Thursday, November 02, 2006

"I had no idea that it would be the last time I ever saw my mother."

"When we approached the gate, we were separated into two groups. With not even a word, just a motion of a hand, he waved my mother into one line, and me into another. I had no idea that it would be the last time I would ever see my mother."



We took our students yesterday to the Illinois Holocaust Museum and Education Center in Skokie. The kids were priviledged to meet Magda Brown, a Jewish woman from Hungary who was sent to Auschwitz when she was 16 years old.

When she walked into the camp, she was separated from her mother, who was probably killed that day. It was the last time she saw any member of her immediate family.

Since she was young enough to be strong and old enough to work, she was sent out of Auschwitz and to a work camp near Frankfurt, Germany. She survived there long enough to be rescued by American troops in 1945.

I got a chance to chat with her afterward. What floored me about her is how absolutely normal and happy her life has been since surviving one of history's worst episodes. I got a sense that it was her ultimate revenge against those who perpetrated it. She is my hero.

5 comments:

Anonymous said...

wow. my grandpa was in WWII and he wont talk about it. i mean he will talk about the army and how he was on the front lines and all that... but he wont talk about anything once they hit the shores. he wont tell us what he saw and he says simply its because he would rather us think of happier thoughts.

that scares the hell out of me, knowing that he saw something so horrific that he wont speak about it.

Dale said...

A lady that I sometimes commute with was born in a camp at the end of the war. I shiver when I think about it all. Stories like that are just awe inspiring.

Bubs said...

I was fortunate last year to meet a man at our local VFW, who is a survivor of the Bataan death march.

My uncle served in the Marines in WWII, and then in the US Army Reserves for the next 30 years until the late 70's. He always talked about the reserves, and gave me all kinds of surplus military gear, but he would never, ever talk about his experiences in the war.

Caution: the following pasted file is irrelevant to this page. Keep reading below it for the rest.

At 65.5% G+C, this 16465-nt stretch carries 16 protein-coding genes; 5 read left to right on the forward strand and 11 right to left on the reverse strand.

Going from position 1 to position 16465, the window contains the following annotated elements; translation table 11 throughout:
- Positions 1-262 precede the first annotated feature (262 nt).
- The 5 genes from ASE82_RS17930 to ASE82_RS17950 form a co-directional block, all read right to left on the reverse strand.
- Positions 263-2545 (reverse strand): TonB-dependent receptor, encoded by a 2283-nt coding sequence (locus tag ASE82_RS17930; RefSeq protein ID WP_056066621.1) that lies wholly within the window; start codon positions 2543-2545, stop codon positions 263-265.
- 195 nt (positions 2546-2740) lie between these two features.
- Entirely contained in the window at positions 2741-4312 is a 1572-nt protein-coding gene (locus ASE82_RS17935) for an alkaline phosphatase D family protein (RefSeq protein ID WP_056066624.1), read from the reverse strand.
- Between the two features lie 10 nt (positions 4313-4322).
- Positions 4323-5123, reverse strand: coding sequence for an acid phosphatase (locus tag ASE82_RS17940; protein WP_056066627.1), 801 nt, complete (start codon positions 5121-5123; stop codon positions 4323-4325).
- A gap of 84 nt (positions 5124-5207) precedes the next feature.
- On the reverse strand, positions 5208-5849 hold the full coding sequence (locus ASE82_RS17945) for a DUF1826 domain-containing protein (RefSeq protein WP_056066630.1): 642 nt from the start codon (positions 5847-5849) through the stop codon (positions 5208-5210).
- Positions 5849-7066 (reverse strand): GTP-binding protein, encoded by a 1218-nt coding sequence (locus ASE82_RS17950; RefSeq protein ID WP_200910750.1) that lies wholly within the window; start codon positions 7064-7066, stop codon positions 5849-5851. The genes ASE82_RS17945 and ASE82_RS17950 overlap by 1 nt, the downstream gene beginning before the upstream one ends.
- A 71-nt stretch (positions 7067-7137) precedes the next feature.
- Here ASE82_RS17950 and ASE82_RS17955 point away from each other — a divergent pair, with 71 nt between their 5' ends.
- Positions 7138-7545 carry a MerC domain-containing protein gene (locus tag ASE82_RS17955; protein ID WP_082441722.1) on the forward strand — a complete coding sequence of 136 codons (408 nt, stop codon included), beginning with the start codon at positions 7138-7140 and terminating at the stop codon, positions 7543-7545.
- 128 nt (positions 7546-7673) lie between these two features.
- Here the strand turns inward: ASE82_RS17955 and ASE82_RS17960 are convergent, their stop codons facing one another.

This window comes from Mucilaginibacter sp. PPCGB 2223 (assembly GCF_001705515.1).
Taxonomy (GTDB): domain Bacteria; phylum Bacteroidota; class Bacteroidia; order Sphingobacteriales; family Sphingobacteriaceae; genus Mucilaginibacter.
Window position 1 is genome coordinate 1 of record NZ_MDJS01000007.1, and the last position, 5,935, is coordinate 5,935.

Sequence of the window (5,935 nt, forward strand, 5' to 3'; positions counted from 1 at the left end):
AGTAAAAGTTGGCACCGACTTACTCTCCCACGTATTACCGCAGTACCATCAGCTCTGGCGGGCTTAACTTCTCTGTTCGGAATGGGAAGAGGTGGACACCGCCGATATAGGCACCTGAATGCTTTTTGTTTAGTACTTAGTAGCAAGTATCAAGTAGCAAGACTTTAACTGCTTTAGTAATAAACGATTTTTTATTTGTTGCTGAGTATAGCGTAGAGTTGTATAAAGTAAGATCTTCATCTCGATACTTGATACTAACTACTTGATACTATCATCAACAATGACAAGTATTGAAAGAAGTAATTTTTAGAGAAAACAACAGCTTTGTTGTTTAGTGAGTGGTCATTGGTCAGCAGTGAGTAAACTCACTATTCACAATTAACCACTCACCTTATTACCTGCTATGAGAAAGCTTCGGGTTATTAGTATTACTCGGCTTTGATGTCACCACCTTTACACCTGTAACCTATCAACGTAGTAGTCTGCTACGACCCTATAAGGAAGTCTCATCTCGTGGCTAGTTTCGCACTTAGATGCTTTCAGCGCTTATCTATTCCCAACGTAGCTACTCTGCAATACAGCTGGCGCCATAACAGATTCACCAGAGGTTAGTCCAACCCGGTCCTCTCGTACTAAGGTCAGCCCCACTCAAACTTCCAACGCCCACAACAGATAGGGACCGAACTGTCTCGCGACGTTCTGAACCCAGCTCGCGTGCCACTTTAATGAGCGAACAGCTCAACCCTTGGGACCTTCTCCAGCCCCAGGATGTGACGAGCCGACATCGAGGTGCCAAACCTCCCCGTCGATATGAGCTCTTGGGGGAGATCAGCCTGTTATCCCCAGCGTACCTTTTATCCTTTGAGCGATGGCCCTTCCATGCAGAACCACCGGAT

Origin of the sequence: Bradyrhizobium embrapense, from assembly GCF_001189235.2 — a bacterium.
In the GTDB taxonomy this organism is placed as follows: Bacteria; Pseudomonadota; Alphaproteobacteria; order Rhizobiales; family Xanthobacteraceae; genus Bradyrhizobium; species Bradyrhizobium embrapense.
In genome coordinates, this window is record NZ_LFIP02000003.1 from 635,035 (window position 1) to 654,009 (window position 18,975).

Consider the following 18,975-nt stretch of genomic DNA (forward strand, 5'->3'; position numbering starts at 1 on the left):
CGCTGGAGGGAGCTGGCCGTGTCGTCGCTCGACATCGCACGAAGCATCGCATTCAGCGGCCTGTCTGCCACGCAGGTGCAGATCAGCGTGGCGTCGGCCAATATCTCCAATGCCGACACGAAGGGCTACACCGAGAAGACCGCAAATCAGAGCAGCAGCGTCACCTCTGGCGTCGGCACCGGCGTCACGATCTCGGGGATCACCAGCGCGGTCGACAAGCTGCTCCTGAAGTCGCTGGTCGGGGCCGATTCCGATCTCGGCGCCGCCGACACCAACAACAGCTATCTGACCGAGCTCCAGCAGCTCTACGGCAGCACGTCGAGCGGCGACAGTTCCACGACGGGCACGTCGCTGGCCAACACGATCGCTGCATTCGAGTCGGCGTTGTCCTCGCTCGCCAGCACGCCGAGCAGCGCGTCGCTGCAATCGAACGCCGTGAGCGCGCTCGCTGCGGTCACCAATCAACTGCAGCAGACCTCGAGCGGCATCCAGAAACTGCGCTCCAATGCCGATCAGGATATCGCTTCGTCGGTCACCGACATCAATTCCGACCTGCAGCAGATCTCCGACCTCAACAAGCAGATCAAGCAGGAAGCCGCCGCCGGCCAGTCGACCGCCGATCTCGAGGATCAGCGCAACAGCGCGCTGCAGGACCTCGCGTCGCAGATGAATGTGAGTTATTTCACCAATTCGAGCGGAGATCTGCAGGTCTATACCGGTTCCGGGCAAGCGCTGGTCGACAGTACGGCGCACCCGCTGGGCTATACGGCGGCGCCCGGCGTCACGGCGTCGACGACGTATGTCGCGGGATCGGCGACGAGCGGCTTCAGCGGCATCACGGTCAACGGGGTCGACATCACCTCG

I found out later that he frequently had night terrors for years after coming home. A friend of my grandfather, who served in the same unit, talked to me about what it was like, and I found out my uncle had been one of the few survivors of a group of Marines whose unit was nearly wiped out on Guadalcanal.

I am always humbled by the quiet grace and fortitude of people who've survived such horror.

Johnny Yen said...

I have never met anyone who has been in actual combat who likes to talk about it, including my brother Dean, who is a year younger than me. He enlisted in the Marines in 1981, when he was 19. He spent over 14 years there. He spent his 21st birthday in 1983 in Beirut, Lebabon with the ill-fated "peacekeeping" force. He was fortunately not one of the 240 guys who were killed by the truck bomb in October, 1983, but he spent three days digging them out of that building. It has scarred him for life. For a long time I was the only one in the family he ever said anything to about it. I still have a letter he sent me a couple of months afterward in which he told me how awful it was to have to break the arms and legs of the dead, many of whom were friends, to get them into bodybags, and holding guys whose bodies were smashed, who were terrified and dying, lying to them, telling them that they would be okay so they'd feel better in their last couple of minutes of life.

He spent time in Iraq (the first one, in 1991, Somalia, Bosnia and finally during another "peace-keeping" mission, he had a nervous break-down. He eventually was found to have Post-Traumatic Stress Disorder, primarily from Beirut. He was given a "permanantly disabled" status, and collects a full military pension. To this day, he has trouble holding down a job. It affects his relationships with family and others.

War should always be a last resort. It damages even the people who survive it. I wish someone had told our "President" that.

Anonymous said...

Hi Johnny Yen,
I am happy to report that Magda is in good health and continues to share her story. I think that comments like Yours are what keeps her going.

Be well,
Rochelle Brown-Rainey
a.k.a. Magda's Daughter
(google - Magda Brown Holocaust - to see her latest whereabouts....)